Twenty years later, Steve Scott looks back on epic bout with Tiger Woods
By Steve Waters
Editor's note: We're republishing this story as Steve Scott was welcomed to PGA of America Headquarters this morning for a fireside chat. Scott, the PGA Head Professional at Paramount Country Club in New City, New York, spoke about his epic match against Tiger Woods in the 1996 U.S. Amateur and his life since then.
“I’ve been so lucky in both life and golf," Scott said today. "And now I get to help my members at my club learn the game. It’s been a wonderful transition.”
Here's Scott reflecting on that thrilling U.S. Amateur match, which went 38 holes at Pumpkin Ridge Golf Course in Oregon:
"At the time of the match I wasn’t intimidated," Scott said. "I didn’t watch him hit it at all that day. I was hitting it 280, he was hitting it 330. I had to beat him with my putter.”
Here's PGA of America CEO Pete Bevacqua getting some instruction from Scott on his "gator clamp" putting grip:
And here's Scott demonstrating his grip to Charlie Rymer on the GOLF Channel:
FORT LAUDERDALE, Fla. – Twenty years after competing in perhaps the most memorable U.S. Amateur championship match ever, Steve Scott is doing great.
The former Coral Springs High School and University of Florida star went 38 holes before losing to Tiger Woods in that thrilling final match at the 1996 Amateur at Pumpkin Ridge Golf Club in North Plains, Ore.
For Woods, it was his third consecutive amateur title and sent him on to a record-breaking career on the PGA Tour.
For Scott, it was an experience that he'll always treasure.
"Other than I didn't win that match, there's nothing negative about it," said Scott, 38, in a telephone interview from Paramount Country Club in New City, N.Y., not far from New York City, where he is in his fifth season as the PGA Head Professional.
Escalante Golf, which owns Pumpkin Ridge along with 16 other golf properties, invited Scott to return to the club last month to hold a clinic for club members and share his memories of his match with Woods.
Scott went to Pumpkin Ridge, which has a private course where the Amateur was held and a public course, with his wife, Kristi, who was his caddie during the tournament, and their children J.C., 7, and Kaylie, 5.
"It was very special. We had a great time," Scott said. "Probably the neatest thing was to go back and show my kids where it all went down."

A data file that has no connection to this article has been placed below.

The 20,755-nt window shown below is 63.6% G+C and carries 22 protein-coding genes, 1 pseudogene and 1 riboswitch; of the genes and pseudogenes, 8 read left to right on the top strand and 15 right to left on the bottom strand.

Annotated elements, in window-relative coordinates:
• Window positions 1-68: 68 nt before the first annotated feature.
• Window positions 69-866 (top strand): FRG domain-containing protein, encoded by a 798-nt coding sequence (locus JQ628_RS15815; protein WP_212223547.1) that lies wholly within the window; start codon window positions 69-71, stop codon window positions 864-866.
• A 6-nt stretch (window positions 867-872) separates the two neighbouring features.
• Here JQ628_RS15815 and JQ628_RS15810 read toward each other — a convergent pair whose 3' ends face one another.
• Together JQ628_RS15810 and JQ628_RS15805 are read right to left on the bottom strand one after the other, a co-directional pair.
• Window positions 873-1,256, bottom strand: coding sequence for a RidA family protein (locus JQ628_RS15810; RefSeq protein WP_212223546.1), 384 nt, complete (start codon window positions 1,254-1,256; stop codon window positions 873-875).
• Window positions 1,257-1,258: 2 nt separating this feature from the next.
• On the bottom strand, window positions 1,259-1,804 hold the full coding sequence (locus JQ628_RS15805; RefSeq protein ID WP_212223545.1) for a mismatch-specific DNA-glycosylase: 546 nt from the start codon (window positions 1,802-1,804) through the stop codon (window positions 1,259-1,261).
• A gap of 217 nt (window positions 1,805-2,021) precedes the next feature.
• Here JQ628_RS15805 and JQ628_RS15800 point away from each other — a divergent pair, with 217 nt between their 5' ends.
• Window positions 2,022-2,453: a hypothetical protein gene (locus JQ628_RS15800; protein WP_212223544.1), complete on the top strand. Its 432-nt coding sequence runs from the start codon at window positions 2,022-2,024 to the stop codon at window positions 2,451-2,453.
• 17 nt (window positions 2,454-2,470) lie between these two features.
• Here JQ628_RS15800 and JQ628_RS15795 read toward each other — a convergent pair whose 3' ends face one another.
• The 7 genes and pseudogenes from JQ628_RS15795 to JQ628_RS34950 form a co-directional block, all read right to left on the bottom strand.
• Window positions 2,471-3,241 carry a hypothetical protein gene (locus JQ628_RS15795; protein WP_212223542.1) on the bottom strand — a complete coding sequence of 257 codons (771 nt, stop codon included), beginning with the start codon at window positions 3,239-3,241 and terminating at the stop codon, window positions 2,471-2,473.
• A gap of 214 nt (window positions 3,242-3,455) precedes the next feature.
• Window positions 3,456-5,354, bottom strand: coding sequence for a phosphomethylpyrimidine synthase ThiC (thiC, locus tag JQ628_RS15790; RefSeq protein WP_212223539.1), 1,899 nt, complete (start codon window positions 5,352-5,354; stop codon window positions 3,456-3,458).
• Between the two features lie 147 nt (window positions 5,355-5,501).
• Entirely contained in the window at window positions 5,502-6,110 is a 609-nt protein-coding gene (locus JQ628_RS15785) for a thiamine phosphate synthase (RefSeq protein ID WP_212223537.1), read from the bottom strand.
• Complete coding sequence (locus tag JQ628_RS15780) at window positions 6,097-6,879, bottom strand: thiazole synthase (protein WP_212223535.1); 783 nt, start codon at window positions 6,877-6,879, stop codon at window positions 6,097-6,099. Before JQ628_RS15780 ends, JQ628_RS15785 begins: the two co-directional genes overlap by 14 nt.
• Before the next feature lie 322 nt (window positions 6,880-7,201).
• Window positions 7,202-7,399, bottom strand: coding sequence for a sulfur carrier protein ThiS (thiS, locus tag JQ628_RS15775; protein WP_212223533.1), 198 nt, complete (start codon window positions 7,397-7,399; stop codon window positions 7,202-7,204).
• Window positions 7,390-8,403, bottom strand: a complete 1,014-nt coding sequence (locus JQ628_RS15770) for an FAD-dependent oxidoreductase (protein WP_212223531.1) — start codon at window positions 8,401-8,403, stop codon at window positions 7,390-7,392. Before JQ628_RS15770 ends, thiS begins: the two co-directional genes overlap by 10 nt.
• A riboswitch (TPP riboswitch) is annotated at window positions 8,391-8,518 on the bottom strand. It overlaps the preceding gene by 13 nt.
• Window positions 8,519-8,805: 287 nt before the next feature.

One of the key moments of the match that was overlooked in the frenzy of Woods winning and turning pro was Scott's act of sportsmanship that would have made Bobby Jones, golf's greatest amateur, proud.
Late in the match, with Scott leading, Woods had moved his ball marker on the green so Scott could putt. When Woods went to putt, he forgot to replace his marker.
Had Scott not pointed that out to him, Woods would have lost the hole and the match.
"That was the right thing to do," Scott said. "There was no way I was going to do it any other way."
Scott won two state high school championships and two team titles at Coral Springs and was a three-time All American at Florida.
He was the country's top-ranked amateur when he left Florida in 1999, married Kristi and turned pro with his eye on making the PGA Tour.
He played in 15 PGA Tour events and on the Nationwide Tour, which is now the Web.com Tour, but most of his pro golf was on the Canadian Tour, where he won two tournaments.
"I never quite got the job done when I needed to," said Scott of his PGA Tour play. "I made a few cuts, but nothing substantial. I went to six Q-Schools and had some pretty good success, but never what I needed to keep going."
So Scott went back to college, graduating from FAU with a communications degree in 2005. Then he worked as a PGA Professional and became a head professional in 2009 at a club in New Jersey.
About the time his contract there was coming to an end, a mutual friend of Scott and the owner of Paramount, an A.W. Tillinghast design, put them in touch with each other and Scott was hired.
It's been a dream job for him and for Kristi, who played for Douglas High School and is the club's LPGA teaching professional.
"The ownership of the club is really fantastic," said Scott, who oversees the golf operation and gives lessons. "They built my family a house right on the golf course."
Highly regarded as an instructor, Scott has been featured on Golf Channel and is known for his Gator Clamp putting grip, which can be viewed on his website stevescottpga.com.
"I always feel better after giving a lesson. I never knew how much fun it would be," said Scott, who credited teaching professional Bob Toski of Boca Raton for his success. "I learned a lot from him. I was first a student of his and it just translated into me just kind of getting his passion for the game, then all of a sudden I started helping some people and it grew from there."
This article was written by Steve Waters from The South Florida Sun Sentinel and was legally licensed through the NewsCred publisher network.
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